Over the holidays, a severe winter storm disrupted flights all across Canada and the United States, leaving travellers stranded. The storm exposed a lack of airline preparedness and a failure to put effective disruption management systems in place.

Today in The Conversation Canada, Frédéric Dimanche from Toronto Metropolitan University and Kelley A. McClinchey from Wilfrid Laurier University write about what went wrong over the holidays, and how it can be prevented in the future.

Dimanche and McClinchey argue that the airline chaos can largely be attributed to three main problems: labour, disruption management and communication. In order to prevent similar situations in the future, all three of these areas need to be properly addressed.

They write: “The federal government, airports and airlines have a joint responsibility to improve operations, manage the labour gap and address better customer protection.”

Also today:

All the best,

Eleni Vlahiotis

Assistant Editor, Business + Economy

Flight cancellations over the holidays left travellers stranded at airports across North America amid an intense winter storm. (AP Photo/Damian Dovarganes)

Passengers need more than apologies from airlines after holiday chaos

Frédéric Dimanche, Toronto Metropolitan University; Kelley A. McClinchey, Wilfrid Laurier University

After the transportation crisis this past holiday season, apologies from major airlines, airports and government officials are not enough. It’s time to protect passengers from travel companies.

A Venezuelan migrant child cries after the police told his family to break up a camp they had set up on the seashore in El Morro, a neighbourhood of Iquique, Chile, in December 2021. (AP Photo/Matias Delacroix)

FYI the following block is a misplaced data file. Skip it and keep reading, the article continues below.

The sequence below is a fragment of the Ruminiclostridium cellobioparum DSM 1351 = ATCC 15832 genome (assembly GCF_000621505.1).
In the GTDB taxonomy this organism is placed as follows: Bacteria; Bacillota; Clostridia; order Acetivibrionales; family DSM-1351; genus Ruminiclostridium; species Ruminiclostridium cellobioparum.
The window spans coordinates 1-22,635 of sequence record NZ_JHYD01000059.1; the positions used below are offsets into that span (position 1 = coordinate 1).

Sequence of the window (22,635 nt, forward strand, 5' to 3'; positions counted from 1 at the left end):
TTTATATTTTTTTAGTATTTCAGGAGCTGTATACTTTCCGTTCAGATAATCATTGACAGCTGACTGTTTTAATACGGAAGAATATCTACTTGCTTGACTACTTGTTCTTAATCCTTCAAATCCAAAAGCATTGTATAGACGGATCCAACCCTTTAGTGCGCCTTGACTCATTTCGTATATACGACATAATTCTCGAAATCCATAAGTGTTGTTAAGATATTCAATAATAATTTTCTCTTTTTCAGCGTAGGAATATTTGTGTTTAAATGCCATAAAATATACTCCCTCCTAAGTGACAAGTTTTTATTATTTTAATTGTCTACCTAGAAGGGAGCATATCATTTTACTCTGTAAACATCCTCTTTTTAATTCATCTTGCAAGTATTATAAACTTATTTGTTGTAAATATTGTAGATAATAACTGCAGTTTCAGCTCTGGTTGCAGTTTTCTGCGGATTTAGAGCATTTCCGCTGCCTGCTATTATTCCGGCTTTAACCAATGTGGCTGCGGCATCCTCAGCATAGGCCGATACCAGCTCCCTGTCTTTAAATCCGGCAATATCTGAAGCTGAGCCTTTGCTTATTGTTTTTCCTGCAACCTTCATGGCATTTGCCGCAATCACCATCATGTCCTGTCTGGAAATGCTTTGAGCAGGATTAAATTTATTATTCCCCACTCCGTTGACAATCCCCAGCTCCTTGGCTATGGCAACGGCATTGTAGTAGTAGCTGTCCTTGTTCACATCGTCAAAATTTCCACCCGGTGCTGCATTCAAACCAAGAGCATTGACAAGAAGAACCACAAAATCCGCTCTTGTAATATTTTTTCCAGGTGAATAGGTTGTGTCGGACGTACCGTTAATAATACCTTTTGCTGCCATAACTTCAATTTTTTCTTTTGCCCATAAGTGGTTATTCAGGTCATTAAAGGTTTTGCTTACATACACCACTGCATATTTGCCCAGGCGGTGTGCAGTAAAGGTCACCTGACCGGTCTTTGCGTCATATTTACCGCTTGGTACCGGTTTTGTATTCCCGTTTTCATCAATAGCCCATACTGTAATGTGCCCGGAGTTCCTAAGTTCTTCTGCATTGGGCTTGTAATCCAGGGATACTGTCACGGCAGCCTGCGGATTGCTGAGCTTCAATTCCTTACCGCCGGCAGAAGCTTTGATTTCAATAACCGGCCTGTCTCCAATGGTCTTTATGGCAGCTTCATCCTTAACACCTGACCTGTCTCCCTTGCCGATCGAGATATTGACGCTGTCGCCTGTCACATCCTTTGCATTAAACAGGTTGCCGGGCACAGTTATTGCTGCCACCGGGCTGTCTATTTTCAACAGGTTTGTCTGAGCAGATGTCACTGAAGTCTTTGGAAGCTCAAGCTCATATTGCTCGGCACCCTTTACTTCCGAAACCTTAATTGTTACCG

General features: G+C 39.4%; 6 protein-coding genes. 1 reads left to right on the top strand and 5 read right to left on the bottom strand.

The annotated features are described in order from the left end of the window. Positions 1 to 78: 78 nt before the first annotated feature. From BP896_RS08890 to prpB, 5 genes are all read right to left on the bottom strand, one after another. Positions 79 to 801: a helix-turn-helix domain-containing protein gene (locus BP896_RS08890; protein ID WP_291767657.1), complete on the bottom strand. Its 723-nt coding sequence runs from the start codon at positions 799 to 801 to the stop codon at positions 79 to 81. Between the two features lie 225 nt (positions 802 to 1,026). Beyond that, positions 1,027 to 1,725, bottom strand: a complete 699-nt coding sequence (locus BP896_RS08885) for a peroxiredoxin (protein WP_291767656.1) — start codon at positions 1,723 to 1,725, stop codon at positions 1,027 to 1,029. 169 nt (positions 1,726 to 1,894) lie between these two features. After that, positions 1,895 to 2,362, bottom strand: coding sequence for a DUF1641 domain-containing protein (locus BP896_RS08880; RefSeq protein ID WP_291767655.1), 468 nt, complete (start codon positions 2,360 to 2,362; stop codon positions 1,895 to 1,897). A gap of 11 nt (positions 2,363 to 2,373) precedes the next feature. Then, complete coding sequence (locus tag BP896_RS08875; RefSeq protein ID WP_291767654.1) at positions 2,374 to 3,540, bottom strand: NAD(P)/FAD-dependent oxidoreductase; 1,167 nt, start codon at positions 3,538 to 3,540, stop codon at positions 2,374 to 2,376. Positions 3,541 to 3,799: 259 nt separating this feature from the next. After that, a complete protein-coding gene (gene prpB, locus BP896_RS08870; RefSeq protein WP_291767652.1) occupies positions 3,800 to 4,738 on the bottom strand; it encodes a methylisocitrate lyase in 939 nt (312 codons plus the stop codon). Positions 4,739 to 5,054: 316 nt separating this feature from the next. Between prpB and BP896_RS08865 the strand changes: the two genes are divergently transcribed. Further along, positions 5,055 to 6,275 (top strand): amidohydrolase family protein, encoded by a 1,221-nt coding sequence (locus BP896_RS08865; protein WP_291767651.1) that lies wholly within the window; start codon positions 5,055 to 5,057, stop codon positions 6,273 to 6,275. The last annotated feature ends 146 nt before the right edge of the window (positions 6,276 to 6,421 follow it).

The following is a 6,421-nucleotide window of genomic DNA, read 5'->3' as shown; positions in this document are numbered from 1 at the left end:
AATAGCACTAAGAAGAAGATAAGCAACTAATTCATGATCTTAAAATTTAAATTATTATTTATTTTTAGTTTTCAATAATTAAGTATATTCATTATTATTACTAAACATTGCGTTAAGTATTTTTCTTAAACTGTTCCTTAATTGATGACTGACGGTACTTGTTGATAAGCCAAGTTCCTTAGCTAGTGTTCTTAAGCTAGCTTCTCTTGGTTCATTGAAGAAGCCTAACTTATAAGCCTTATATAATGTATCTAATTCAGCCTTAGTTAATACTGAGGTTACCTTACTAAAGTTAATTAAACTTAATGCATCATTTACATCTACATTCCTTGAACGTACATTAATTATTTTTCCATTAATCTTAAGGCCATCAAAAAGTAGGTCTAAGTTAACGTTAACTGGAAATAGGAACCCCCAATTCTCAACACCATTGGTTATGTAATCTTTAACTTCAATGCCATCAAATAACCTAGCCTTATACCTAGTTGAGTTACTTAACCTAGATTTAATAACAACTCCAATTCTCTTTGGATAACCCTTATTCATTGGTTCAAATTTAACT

Migrants don’t cause crime rates to increase — but false perceptions endure anyway

Nicolas Ajzenman, McGill University

Increasing fears about crime in Chile can be attributed to the recent influx of immigrants, but research shows those concerns aren’t based in reality.

Argentina fans celebrating their team’s World Cup victory walk past a mural of Diego Maradona in Buenos Aires. While shared nationality is a factor, most fans typically think about players in terms of their club team. (AP Photo/Mario De Fina)

A study of close to half a million soccer fans shows how group identity shapes behaviour

Daniel Rubenson, Toronto Metropolitan University; Chris Dawes, New York University

Studying how shared identities like nationality and club affiliation impact fan support for soccer players can tell us how our group memberships affect our behaviour.

Innovations in food systems, like food processing technologies, have enhanced the sensory quality, safety and shelf life of food products. (Scott Warman/Unsplash)

How science and innovation can strengthen global food systems

Chibuike Udenigwe, L’Université d’Ottawa/University of Ottawa

Innovations in food science and technology are well-positioned to address many existing food systems challenges.

La Conversation Canada

Des recrues sur un champ de tir près de Krasnodar, dans le sud de la Russie, en octobre 2022. L’opération militaire spéciale russe en Ukraine devient une guerre totale. (Photo AP)

Voici pourquoi près d’un an plus tard, le conflit en Ukraine change de nature

Alexander Hill, University of Calgary

L’armée russe en Ukraine mène une guerre beaucoup plus intense en artillerie et plus méthodique qu’il y a un an. C’est devenu une guerre totale.


Environment + Energy